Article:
Don’t hesitate to ask questions and also, negotiate, as everything is negotiable.
My personal opinion and a few questions if I were in your shoes:
Why is this person selling a profitable business?
How much is the lease payment?
What type of lease?
Is the equipment paid for?
How old is the equipment?
Square foot rates in the surrounding area?
Overhead, power/heat/AC, cable, insurance, taxes, phone, etc?
Parking square feet?
Have you seen the owners books and tax returns for the last three years?
Some basic questions that need to be asked. And could you start your own business without purchasing and existing business?
What if ALL the existing clients leave? Would you be better off working for a larger club as an employee or as a self contractor?
I have been self employed since 1988 and I love it, and have had many successful start up businesses with the prospects on a 5 acre/40,000 square foot start up facility however, a small studio would not be my first choice.
P.S. Please keep us posted on your venture!
Wishing You Great Success!
Hi Nikki. I totally agree with Karin about the percentage of existing clients that you are hoping will stick with the business after you purchased it. Remember that the first word in PERSONAL TRAINING is “personal.” The one identifiable asset that a personal training business has (at least that will give true value to the business) is its clients. So one question that I would ask MYSELF if I were involved in a similar deal is how much would the business actually be worth to me if my ‘hope’ of only half of the existing client base remained? That would be a computation and consideration that I would make/have with myself as I entered into such a transaction.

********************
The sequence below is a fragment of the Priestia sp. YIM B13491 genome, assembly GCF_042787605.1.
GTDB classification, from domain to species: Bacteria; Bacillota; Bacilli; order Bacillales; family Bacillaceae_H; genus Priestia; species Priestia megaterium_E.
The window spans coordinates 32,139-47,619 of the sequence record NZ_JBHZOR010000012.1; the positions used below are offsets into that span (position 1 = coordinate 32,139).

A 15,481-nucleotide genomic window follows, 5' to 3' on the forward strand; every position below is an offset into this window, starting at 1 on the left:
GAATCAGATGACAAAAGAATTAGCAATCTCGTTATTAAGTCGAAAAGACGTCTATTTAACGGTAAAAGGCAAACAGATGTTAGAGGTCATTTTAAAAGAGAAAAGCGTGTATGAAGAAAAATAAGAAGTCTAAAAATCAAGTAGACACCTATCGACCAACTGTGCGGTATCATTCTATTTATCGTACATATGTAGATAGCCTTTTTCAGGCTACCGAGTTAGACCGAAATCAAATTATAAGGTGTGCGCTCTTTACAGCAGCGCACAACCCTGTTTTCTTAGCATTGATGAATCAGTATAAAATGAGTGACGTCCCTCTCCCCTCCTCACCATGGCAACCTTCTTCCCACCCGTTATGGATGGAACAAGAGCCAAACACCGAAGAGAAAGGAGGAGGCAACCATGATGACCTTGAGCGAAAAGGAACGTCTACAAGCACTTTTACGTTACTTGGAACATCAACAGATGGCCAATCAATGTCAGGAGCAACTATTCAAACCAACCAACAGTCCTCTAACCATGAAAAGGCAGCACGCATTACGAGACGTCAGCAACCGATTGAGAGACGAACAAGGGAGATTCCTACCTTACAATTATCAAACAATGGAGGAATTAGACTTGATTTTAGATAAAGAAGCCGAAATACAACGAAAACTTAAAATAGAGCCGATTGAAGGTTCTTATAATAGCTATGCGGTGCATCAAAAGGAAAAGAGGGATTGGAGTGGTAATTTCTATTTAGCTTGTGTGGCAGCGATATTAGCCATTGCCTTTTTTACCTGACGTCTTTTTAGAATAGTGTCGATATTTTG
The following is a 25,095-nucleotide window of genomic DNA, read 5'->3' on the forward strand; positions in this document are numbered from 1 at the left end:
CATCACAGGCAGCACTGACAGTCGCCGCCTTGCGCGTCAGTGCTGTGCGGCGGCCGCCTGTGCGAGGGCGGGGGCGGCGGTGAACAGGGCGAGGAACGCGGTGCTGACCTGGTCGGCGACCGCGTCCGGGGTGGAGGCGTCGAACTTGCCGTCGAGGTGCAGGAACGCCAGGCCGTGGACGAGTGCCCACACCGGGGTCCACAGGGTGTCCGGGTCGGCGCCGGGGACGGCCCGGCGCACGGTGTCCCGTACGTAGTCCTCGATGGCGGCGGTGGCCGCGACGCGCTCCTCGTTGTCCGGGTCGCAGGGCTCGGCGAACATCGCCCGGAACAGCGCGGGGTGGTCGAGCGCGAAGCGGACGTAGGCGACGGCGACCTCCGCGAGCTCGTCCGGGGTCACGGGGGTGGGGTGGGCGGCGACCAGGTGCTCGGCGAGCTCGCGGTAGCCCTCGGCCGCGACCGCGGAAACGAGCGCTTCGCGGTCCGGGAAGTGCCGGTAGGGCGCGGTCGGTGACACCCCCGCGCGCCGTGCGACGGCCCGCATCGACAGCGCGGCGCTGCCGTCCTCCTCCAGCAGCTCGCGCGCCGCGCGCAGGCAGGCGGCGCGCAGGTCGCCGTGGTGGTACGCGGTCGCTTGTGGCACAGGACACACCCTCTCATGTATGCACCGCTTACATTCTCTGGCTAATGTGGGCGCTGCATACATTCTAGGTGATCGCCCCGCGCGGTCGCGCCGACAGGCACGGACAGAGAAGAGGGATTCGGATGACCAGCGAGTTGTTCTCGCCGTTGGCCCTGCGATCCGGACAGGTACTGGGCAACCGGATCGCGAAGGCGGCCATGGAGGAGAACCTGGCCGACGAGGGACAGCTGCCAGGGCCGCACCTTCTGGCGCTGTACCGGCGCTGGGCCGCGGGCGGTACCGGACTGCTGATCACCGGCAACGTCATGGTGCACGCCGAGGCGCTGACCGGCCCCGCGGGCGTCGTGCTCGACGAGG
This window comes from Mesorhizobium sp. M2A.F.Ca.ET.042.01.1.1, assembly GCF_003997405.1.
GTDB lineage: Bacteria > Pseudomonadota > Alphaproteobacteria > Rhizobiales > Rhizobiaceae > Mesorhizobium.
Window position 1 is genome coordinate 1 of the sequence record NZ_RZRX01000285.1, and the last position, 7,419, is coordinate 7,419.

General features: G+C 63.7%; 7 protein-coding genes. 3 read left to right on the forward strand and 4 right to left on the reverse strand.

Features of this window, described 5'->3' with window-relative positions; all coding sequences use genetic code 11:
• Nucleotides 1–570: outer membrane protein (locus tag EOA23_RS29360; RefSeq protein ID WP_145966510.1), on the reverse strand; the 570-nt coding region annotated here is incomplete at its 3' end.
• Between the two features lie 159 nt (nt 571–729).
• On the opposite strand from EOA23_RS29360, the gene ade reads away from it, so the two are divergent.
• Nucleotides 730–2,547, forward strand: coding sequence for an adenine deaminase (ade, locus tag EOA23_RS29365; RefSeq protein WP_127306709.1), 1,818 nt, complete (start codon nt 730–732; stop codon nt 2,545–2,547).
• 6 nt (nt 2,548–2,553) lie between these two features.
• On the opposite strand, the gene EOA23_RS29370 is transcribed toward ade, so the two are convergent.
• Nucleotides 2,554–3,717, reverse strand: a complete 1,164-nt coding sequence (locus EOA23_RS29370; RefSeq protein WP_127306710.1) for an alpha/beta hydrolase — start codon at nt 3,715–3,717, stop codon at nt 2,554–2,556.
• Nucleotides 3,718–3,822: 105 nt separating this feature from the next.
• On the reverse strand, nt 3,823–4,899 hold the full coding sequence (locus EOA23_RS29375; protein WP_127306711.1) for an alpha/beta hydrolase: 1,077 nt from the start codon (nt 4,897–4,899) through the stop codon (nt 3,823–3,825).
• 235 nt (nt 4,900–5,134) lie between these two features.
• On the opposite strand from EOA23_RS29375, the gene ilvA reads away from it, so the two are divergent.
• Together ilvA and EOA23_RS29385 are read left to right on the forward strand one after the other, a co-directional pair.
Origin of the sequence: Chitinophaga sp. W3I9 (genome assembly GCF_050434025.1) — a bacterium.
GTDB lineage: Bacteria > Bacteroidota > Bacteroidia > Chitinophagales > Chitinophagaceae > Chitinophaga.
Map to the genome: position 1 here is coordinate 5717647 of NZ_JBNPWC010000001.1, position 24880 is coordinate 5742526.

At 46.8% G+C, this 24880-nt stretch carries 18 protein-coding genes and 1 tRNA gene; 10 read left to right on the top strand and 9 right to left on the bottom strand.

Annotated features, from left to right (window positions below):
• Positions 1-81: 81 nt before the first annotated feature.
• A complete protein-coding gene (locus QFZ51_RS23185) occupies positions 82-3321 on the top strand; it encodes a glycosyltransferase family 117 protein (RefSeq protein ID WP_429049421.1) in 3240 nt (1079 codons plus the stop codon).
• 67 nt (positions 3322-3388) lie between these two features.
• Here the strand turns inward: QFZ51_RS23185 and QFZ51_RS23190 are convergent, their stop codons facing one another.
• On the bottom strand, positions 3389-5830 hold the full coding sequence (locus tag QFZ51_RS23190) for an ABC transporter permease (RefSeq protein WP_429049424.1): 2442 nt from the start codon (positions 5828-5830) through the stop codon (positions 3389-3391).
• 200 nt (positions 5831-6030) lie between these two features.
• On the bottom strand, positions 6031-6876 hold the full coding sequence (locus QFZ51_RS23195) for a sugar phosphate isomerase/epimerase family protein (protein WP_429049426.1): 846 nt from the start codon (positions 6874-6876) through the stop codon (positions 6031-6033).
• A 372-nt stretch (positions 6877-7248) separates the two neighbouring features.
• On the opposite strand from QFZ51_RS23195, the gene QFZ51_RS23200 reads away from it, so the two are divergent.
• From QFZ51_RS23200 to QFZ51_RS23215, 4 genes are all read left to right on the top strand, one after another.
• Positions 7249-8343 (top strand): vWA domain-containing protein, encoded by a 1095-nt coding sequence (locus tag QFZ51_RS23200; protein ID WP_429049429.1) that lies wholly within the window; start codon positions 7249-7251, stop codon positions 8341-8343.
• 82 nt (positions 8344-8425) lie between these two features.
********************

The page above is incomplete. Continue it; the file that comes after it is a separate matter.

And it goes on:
You mention that the business is currently making a profit. Have you done your computations as to how many of the existing clients would need to remain after your purchase in order for you to continue to make a profit (e.g. all of them, half, a third etc)?
My comments are intended as my own opinion and thoughts that I would have (in addition to the ones you already mention) if I were looking at such a deal or thinking about what things I’d want to consider; they are not intended to dissuade or encourage you to make the deal. However, I would say that if it were me, I’d make sure that I obtained the counsel of an experienced business attorney before moving forward.
the one sentence that really gave me pause is in your first paragraph: “I would hope that at least half of those people would stick with me.”
Hope is not a business plan. You have asked many questions but it comes down to the clients you will have because they will be paying your bills.
As you well know, personal training is very personal. People do not easily change from one trainer to the other. They often have been staying with a trainer because of the established relationship which can trump the importance of exercise.
You would be moving into a new area where you have no network to draw on for referral business. But once you sign the lease at the dotted line, you can be sure of the ongoing expenses.
It is your decision; do not let wishful thinking drive it.